Ministers pledge extra £105m to keep homeless people off the streets during pandemic
The Government is pledging funding to keep the homeless off the streets during the pandemic (PA)
The Government is committing £105million to keep homeless people in hotels during the coronavirus pandemic.
It comes after charities warned earlier this month thousands of rough sleepers who have been temporarily housed would be forced back on to the streets.
At the start of the crisis the Government launched the 'Everyone In' programme to provide emergency accommodation for every homeless person in the country.
They allocated £3.2million to help homeless people self-isolate, with hotel rooms and guesthouses, empty due to coronavirus, used by councils as shelters for around 15,000 people.
Up to 7,000 of those had been sleeping rough.
But with contracts due to end at the start of July, coupled with the announcement by Boris Johnson that places will be allowed to open back up to guests from next month, there were fears they would be left without a roof over their heads through the summer.
In response the Ministry of Housing, Communities and Local Government has now announced a package which includes £85million of new funding to continue to provide them with accommodation.
Many of those staying in hotels will be moved to vacant university halls of residence, while the cash will also go towards putting down deposits for more permanent accommodation.
Housing Secretary Robert Jenrick said: "In recent months, I have seen a huge effort across the country to keep almost 15,000 vulnerable people off the streets.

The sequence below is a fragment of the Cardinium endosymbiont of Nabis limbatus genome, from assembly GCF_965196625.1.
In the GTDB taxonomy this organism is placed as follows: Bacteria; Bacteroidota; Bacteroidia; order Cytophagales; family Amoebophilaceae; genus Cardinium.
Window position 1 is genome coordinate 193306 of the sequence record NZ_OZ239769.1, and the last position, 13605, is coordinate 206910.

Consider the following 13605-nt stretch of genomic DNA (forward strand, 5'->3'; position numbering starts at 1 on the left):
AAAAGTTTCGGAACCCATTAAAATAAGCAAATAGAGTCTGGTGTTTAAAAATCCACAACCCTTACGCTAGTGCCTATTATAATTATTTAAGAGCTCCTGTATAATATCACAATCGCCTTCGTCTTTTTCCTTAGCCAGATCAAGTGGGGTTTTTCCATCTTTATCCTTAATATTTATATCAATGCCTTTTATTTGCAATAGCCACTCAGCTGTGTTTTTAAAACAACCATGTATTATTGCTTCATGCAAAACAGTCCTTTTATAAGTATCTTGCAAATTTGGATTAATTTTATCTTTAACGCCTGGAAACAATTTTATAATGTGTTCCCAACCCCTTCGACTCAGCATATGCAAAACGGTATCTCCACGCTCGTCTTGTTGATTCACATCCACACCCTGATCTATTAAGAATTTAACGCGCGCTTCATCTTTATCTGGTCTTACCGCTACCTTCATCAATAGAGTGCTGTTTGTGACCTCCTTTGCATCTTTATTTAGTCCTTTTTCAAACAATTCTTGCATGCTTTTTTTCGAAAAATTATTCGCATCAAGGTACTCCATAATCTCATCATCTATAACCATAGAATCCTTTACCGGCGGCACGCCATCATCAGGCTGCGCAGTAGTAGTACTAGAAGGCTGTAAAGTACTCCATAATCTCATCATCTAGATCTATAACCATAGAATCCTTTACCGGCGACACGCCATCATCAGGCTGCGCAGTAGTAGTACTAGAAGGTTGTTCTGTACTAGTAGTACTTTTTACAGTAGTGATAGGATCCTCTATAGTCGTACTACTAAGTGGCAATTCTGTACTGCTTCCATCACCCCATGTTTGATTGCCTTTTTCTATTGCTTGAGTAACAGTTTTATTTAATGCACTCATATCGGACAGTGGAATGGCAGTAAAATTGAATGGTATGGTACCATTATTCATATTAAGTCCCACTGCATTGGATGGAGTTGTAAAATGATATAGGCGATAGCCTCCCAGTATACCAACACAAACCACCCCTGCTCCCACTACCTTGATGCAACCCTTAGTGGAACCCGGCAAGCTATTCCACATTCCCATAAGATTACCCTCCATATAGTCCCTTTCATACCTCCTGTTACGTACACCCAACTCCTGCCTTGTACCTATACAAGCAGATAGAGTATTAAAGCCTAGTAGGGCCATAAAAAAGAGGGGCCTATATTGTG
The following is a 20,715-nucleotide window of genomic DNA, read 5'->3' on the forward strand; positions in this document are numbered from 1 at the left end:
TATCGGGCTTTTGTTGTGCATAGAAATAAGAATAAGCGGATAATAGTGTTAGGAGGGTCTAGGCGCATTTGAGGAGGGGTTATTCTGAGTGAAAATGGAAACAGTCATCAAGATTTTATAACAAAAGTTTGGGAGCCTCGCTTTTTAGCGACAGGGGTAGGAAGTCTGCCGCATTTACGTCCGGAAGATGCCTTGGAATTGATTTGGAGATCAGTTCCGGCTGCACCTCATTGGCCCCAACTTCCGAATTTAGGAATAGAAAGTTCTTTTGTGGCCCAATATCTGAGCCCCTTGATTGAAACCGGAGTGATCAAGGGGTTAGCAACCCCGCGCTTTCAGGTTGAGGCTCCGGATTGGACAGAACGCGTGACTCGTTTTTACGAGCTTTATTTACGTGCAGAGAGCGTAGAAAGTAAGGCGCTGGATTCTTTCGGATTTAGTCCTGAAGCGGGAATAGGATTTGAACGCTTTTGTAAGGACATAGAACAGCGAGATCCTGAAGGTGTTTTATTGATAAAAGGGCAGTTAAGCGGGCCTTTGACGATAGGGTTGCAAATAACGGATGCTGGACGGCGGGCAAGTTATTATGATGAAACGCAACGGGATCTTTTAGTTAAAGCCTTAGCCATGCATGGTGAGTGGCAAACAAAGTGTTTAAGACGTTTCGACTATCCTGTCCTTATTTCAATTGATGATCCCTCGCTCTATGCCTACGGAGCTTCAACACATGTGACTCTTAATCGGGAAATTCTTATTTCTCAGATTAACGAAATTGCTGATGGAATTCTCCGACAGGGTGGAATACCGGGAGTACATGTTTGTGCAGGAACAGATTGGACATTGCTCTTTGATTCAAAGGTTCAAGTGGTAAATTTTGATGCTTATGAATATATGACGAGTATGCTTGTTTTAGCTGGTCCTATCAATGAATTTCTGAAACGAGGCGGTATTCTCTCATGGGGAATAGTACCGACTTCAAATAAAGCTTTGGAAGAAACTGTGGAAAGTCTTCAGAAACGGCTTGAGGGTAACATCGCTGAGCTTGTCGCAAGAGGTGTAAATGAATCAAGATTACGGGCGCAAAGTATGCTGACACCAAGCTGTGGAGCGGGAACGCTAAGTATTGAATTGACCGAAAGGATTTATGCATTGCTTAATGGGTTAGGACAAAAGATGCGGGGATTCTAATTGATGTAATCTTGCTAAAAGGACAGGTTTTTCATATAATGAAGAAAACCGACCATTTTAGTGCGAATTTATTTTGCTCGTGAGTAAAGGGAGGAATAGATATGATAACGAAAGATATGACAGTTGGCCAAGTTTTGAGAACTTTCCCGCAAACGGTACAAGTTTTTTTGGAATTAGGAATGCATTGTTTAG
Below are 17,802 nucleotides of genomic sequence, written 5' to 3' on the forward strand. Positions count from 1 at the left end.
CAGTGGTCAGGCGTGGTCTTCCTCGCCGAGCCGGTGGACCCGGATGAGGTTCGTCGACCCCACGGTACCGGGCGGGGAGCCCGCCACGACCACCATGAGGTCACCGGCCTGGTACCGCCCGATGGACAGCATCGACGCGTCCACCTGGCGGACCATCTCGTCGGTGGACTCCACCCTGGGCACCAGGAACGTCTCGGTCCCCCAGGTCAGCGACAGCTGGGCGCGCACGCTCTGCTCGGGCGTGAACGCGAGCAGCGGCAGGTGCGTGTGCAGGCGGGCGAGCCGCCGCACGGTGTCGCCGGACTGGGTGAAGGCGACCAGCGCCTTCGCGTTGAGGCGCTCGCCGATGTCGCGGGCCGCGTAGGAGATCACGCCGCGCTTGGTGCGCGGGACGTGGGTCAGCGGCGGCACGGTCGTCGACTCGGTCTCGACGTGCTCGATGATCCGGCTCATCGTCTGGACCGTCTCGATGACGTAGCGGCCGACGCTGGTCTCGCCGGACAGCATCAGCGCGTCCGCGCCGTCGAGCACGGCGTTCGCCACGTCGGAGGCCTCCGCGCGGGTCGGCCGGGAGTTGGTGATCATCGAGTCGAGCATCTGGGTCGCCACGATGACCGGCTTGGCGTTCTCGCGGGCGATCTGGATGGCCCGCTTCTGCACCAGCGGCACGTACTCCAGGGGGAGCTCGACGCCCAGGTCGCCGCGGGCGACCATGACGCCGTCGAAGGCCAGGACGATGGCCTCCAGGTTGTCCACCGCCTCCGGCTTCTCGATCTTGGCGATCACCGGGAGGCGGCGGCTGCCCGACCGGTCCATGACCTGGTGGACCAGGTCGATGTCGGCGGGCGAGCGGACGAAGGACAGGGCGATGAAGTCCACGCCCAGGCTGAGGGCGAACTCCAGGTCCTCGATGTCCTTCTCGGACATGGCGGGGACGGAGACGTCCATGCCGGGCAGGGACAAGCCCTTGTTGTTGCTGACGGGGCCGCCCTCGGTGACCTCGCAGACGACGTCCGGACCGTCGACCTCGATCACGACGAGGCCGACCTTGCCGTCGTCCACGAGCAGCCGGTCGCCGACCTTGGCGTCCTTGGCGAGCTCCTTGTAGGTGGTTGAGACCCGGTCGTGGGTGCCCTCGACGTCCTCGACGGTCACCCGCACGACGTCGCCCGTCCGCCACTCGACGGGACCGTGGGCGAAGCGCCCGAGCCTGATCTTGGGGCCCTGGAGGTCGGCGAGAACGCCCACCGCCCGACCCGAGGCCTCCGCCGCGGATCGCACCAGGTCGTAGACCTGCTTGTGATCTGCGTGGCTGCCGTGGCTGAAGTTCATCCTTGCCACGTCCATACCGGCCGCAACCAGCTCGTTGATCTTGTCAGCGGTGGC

“This has been vital to ensure their safety during the peak of the pandemic and has changed the lives of thousands for the better.
"The additional funding announced today will allow us to continue to support these individuals - giving them access to the accommodation and support they need now while we continue with plans to deliver thousands of long-term homes in the coming months."
The chair of the Covid-19 rough sleeping task force, Dame Louise Casey, added: "We now have an extraordinary opportunity to help keep them in and turn their lives around if we get the next steps right.
"I am clear that there can now be no going back to the streets as people begin to move on from the emergency accommodation that has been put in place."
But Jon Sparkes, chief executive of homeless charity Crisis, said while the funding marked “a real step forward towards tackling homelessness”, it alone "will not provide a guarantee of safe and secure accommodation during and after this public health crisis”.
He added: "We need emergency legal measures to ensure that every local council can provide housing support to everyone experiencing homelessness, regardless of their immigration status.
"Across the country, we know that support is patchy and inconsistent, with councils often uncertain who they should be helping, and in need of clarity and direction from Government.
"In addition to this very welcome extra funding we need to see additional legislation that gives everyone at risk somewhere safe to stay."